Callomyia corvina Kessel
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|Callomyia corvina Kessel|
Callomyia corvina Kessel, 1948: 140 . Type locality: Marin County, California, USA.
Callomyia clara Kessel, 1948: 146 . Type locality: Marin County, California, USA. syn. nov.
Diagnosis. This western Nearctic species is characterized by its thoracic and abdominal colour patterns and male terminalia with a broadly lamellate surstylus and simple hypandrial process without projections. The female is distinguished by its distinctive thoracic colour pattern that is mainly silver-blue dusted with a black median dorsal stripe on the scutum and by its abdominal silver-yellow or silver-blue markings on tergites 1−4 and 6. The male is distinguished by its abdominal silver bluish-grey markings on tergites 1–5 and sometimes 6, yellowish-brown tinted wing, and features of the terminalia mentioned above. The male of C. corvina is similar to the western Nearctic species C. gilloglyorum , but differs in colour, terminalia, shape of the first flagellomere, and setae on the notopleuron and mid tibia, as indicated in the key to species.
Description. Male ( Figs 10View FIGURES 9 − 14, 20View FIGURES 19 − 24). Body length 4.0– 4.2 mm; wing length 3.0–4.0 mm. Head dark silver-grey; mouthparts brownish-yellow with palpus pale yellow; antenna with scape, pedicel, first flagellomere and arista dark grey to dark brown. Antenna with first flagellomere short-oval (as in Fig. 41View FIGURES 41 − 44).
Thorax mainly dark brown to black with indistinct silver-grey dusting on lateral portion of presutural scutum, notopleuron, supra-alar area of scutum and postalar callus; propleuron, mesopleuron, metapleuron, mediotergite and laterotergite silver-grey; postpronotal lobe yellowish-brown posteroventrally. Scutum with 6 notopleural setae.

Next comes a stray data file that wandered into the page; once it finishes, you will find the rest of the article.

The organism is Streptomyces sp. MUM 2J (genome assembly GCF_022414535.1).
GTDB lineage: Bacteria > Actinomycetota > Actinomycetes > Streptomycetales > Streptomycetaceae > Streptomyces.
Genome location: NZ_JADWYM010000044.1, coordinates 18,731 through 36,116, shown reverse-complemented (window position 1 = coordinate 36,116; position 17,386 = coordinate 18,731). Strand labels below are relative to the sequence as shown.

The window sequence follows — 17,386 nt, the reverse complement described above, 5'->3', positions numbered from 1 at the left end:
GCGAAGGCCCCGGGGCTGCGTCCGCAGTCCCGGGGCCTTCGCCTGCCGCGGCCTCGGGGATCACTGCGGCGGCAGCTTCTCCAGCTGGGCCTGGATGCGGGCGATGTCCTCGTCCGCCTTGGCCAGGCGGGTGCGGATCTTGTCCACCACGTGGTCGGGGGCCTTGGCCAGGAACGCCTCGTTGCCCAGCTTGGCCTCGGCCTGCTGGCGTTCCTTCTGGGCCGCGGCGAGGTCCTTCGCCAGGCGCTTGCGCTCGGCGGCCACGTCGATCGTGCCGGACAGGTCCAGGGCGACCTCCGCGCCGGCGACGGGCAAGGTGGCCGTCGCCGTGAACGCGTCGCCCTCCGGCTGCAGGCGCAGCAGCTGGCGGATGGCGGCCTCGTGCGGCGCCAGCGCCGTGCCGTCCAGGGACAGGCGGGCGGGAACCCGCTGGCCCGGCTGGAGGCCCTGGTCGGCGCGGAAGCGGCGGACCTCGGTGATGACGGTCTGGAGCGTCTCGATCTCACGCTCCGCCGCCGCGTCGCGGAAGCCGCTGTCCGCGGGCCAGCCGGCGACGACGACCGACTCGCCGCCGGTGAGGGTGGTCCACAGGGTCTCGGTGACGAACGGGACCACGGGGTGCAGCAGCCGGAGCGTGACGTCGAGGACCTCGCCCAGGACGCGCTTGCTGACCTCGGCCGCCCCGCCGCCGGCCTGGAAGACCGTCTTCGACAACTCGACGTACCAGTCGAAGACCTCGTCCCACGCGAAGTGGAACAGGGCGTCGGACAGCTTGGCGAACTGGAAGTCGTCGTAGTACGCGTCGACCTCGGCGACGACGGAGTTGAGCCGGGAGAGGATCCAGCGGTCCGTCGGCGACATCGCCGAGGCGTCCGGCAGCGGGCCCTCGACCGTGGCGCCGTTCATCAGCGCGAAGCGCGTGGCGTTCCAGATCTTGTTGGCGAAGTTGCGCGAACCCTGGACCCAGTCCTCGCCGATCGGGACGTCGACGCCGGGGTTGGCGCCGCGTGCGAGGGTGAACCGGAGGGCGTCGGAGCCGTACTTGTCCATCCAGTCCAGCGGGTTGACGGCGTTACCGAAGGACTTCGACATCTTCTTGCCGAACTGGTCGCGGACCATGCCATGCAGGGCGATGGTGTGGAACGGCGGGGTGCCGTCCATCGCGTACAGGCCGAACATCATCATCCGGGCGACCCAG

Legs yellowish-brown to brown with tarsomeres 4 and 5 dark brown, hind leg with apex of femur and base of tibia brownish-yellow; coxae silver-grey dusted. Mid tibia with median anterodorsal seta present in most specimens, median dorsal seta present (as in Fig. 49View FIGURES 49 − 54); base of hind femur with long thin posteroventral seta ( Fig. 54View FIGURES 49 − 54). Hind tarsomere 1 long, slightly narrower than apical width of hind tibia, length approximately 3 X width.
Wing yellowish-brown tinted ( Fig. 48View FIGURES 45 − 48). Halter orange with base of stem brown.
Abdomen black to velvety black with lateral dark silver bluish-grey markings on tergites 1–4; ventrolateral dark silver bluish-grey marking on tergite 5; ventrolateral silver-grey marking on tergite 6; tergite 7 entirely brown to grey; sternites light brown, sternite 8 brown to grey.